If you got your microblading wet and you are freaking out, please don’t!
Or, if you are wondering what is “acceptable” or not after your microblading, then this is the article for you.
We are going to talk about why you don’t want to get your freshly microblade brows yet, what water does to your brows, what to do if you already got them wet, and more.
While it isn’t ideal for getting your brows wet during the healing process, you can’t go back in time and fix getting them wet now.
So, whatever damage was done will be done, and there’s not much you can do about it at this point.
What you want to pay attention to is just how wet you got them.
A small splash from water, a few raindrops that run down your face, or something minor like this will NOT cause any major issues.
But if you got inside of a sauna for 30 minutes, spent 45 minutes in spin class, or went swimming, then you probably did some damage to your brows.
The good news is that this problem can be addressed and fixed during your touch up.
The bad news is that your artist will probably have to do more work than normal, but the problem should be fixable.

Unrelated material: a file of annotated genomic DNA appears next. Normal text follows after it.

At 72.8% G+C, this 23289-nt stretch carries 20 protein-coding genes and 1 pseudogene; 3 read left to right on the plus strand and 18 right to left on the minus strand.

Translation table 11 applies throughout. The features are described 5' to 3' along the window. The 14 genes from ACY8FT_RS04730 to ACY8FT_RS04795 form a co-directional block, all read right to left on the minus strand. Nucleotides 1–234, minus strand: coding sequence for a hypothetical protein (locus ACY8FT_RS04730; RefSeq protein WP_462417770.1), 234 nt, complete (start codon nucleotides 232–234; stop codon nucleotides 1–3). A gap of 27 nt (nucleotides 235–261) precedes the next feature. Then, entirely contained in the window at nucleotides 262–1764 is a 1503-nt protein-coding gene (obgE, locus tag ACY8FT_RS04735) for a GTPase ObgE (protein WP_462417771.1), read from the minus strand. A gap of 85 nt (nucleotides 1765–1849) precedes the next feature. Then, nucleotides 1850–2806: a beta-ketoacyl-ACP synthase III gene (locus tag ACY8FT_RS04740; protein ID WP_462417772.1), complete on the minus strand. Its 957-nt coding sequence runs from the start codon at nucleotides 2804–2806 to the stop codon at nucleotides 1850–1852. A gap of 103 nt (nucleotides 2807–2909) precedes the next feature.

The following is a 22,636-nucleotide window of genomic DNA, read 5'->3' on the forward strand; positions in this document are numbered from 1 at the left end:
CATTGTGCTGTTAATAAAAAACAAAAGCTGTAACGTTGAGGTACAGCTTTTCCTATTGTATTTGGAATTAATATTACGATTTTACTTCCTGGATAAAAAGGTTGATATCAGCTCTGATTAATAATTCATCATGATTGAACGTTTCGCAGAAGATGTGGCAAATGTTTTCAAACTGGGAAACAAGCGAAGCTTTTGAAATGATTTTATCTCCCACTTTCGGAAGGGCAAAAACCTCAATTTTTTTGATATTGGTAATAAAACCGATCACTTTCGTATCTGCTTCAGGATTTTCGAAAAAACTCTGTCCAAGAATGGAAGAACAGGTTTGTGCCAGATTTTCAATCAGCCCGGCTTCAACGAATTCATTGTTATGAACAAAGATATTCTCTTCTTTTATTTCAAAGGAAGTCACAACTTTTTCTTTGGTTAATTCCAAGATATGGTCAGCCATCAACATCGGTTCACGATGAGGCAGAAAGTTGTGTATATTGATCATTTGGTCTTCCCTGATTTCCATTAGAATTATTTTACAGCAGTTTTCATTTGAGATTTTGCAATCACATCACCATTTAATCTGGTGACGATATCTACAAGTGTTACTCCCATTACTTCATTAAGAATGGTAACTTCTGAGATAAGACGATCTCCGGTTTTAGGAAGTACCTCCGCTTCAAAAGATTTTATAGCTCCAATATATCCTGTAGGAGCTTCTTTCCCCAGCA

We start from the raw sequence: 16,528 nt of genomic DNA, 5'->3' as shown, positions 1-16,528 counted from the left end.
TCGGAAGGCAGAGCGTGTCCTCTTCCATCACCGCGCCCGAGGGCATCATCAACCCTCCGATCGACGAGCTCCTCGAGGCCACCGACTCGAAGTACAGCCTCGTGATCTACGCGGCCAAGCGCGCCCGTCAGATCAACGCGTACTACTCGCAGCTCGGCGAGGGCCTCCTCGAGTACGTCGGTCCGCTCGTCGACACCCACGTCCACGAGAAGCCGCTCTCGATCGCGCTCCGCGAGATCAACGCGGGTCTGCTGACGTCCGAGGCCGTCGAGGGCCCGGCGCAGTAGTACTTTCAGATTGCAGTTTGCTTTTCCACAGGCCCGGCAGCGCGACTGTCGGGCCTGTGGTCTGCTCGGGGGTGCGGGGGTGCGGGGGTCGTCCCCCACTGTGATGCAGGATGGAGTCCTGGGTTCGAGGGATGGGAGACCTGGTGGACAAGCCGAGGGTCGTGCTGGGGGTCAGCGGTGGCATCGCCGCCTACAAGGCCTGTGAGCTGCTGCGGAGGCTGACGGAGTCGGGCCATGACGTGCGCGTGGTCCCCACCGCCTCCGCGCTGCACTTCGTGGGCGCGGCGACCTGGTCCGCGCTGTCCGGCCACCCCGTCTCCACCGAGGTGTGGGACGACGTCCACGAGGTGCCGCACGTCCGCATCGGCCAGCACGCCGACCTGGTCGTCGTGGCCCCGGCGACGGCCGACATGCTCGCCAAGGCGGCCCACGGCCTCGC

So, if you get them wet, dab them dry (lightly) and then move on.
If you feel concerned you can always reach out to your artist and let them know what happened and they can give you some advice as well.
But there’s nothing you can do until your brows are completely healed because you can’t go back and do your touch-up while you are still healing.
Rachael Bebe also performs Cosmetic lip tattoo services.
What Water Does to Microblading Pigment
If you’ve spent hundreds of dollars on microblading, then it just makes sense to make sure that you do whatever it takes to keep them looking pristine and beautiful!
It always surprises me that women who get their brows done are constantly trying to push the line on what they should or shouldn’t do.
Don’t fall into this category!
The rules that exist for microblading are there to make sure that YOU get the best result possible.
I want your brows to be beautiful (and I’m sure your artist does as well!).
But I totally get it if you want to know why we make these recommendations.